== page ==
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NC State Sen. Jeff Jackson speaks during an Indivisible NC forum in Greensboro on Oct. 11, 2021. (Screenshot from Facebook) NC State Sen. Jeff Jackson speaks during an Indivisible NC forum in Greensboro on Oct. 11, 2021. (Screenshot from Facebook)

NC State Sen. Jeff Jackson speaks during an Indivisible NC forum in Greensboro on Oct. 11, 2021. (Screenshot from Facebook)

Paul Specht
By Paul Specht October 20, 2021

Senate candidate wrongly says NC hospitals are 'most endangered'

If Your Time is short

N.C. State Sen. Jeff Jackson, who's running for U.S. Senate, said "the five most-endangered hospitals are all in our state."

Experts and hospital associations say they're not aware of any credible study or report listing the U.S. hospitals that are most likely to close.

Jackson's campaign says he misspoke and only meant to say that North Carolina is home to some of the most vulnerable hospitals in the country, which experts say is true.

For years now, Democrats in North Carolina have called on the legislature’s Republican majority to expand Medicaid. 

Not only would expansion provide healthcare access to more North Carolinians, Democrats say it would also help bail out hospitals in rural parts of the state that are struggling to make ends meet.

State Sen. Jeff Jackson brought up ailing hospitals during a forum for Democratic U.S. Senate candidates in Greensboro on Oct. 11. Jackson is one of several Democrats hoping to secure the party’s nomination and win Richard Burr’s Senate seat in 2022, when Burr plans to retire.

At the Indivisible NC forum, a moderator asked the candidates what they would do to reduce patient costs associated with going to the emergency department. Erica Smith and Richard Watkins talked about increasing access to preventative healthcare through Medicare For All. 

Jackson emphasized the need to help rural hospitals. And he suggested the situation is more dire in North Carolina than most other states in the country.

"The five most-endangered hospitals in the country are all in our state," he told the crowd after the 22-minute mark of this video.

Is it true that the five most financially vulnerable hospitals are all in North Carolina?

Jackson has a point that some of North Carolina’s rural hospitals, specifically, are struggling. In fact, experts say some are financially vulnerable — and are among the most struggling in the nation. But Jackson gave a misleading impression when he suggested they alone are at the top of a list of "the most endangered," or that North Carolina’s situation is worse than other states.

Jackson’s claim

Jackson’s campaign said he was referring to a 2020 report by The Chartis Group, a firm that studies healthcare and has analyzed available hospital data. The group developed a statistical model that identifies "key indicators most likely to impact a hospital’s ability to sustain operations during the critical tipping point window."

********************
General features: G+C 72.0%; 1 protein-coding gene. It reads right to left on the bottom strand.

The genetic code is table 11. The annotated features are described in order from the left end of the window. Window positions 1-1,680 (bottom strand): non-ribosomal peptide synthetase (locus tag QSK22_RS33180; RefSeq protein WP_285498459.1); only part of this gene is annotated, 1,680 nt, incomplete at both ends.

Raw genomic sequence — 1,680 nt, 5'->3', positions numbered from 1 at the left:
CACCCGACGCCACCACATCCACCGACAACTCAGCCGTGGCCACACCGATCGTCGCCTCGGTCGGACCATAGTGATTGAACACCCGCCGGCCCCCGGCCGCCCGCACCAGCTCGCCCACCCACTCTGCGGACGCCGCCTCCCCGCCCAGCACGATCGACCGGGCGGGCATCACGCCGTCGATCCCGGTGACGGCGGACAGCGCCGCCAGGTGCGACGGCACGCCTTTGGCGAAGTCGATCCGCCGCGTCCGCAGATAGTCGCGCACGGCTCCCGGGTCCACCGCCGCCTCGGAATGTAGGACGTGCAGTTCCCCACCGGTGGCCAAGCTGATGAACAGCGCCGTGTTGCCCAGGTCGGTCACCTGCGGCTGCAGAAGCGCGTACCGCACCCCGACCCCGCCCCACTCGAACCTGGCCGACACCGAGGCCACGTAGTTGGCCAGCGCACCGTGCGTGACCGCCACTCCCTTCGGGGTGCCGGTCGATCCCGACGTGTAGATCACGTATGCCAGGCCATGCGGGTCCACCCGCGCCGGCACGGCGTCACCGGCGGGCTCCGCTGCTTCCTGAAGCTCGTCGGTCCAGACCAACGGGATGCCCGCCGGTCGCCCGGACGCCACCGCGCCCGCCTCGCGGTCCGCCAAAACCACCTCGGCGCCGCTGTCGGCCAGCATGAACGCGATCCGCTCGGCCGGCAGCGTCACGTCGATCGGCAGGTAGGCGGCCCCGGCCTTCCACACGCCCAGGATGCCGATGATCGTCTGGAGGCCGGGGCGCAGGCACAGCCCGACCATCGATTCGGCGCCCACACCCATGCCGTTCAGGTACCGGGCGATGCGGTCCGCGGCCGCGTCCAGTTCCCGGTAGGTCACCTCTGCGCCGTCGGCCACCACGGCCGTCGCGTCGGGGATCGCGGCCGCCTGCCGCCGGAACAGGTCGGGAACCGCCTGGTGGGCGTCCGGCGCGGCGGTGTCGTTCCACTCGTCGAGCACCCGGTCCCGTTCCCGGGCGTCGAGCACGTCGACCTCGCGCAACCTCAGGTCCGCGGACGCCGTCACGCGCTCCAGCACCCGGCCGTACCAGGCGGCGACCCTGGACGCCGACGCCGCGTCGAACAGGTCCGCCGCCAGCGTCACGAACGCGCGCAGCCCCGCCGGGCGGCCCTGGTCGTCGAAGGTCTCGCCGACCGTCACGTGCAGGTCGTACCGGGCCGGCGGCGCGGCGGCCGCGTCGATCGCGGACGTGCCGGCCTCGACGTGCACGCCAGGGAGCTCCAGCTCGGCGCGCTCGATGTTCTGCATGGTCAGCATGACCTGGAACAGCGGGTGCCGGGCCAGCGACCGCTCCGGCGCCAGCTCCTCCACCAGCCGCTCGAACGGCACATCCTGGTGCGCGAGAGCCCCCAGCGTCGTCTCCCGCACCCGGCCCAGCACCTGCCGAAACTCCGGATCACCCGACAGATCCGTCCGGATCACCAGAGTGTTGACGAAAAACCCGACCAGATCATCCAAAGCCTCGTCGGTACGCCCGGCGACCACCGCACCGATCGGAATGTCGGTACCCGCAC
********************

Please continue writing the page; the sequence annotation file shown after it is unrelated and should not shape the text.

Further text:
Of the 216 hospitals Chartis considered to be the "most vulnerable," six are located in North Carolina.

Jackson "meant to say that six of the most endangered hospitals in the country are in North Carolina," campaign spokesman Dylan Arant told PolitiFact NC.

Several other states have more hospitals in the "most vulnerable" category than North Carolina, including: Texas (41), Oklahoma (17), Tennessee (15), Mississippi (14) Georgia (13), Alabama (12), Kansas (12), and Missouri (11). While researchers specifically mention those states and others for having the worst situations, they don’t single-out the Tar Heel state in their report. North Carolina is only listed among the group’s charts.

A newer 2021 report from Chartis shows North Carolina with 15 vulnerable hospitals. It again identified about 10 other states — Texas, Alabama, Georgia, Kansas, Kentucky, Montana, Mississippi, Oklahoma, Tennessee and Texas — with a higher number of vulnerable hospitals than North Carolina.

Other states also had higher percentages of vulnerable rural hospitals, as well as rural hospitals with worse financial operating margins.

Billy Balfour, spokesman for The Chartis Group, said that while its Center for Rural Health analyzes the financial health of rural hospitals, "we don’t rank hospitals based on vulnerability nor do we disclose the names of hospitals identified as vulnerable."

We were curious whether any group of experts tracks the financial health of hospitals and ranks them by how "endangered" they might be.

Representatives for the American Hospital Association, North Carolina Healthcare Association and the National Rural Health Association all said no. Neither does the Kaiser Family Foundation, a nonprofit known for its research on healthcare.

The University of North Carolina’s Cecil Sheps Center for Health Services Research is another one of the most reputable health research groups in the country. The Sheps Center keeps track of financially-distressed hospitals across the country. But it does not rank hospitals by how "endangered" they are, either, said Mark Holmes, the center’s director. 

What available data show

Rural hospitals, particularly in the South, are in more financial trouble than hospitals near urban areas, experts say. And some argue that expanding Medicaid can help.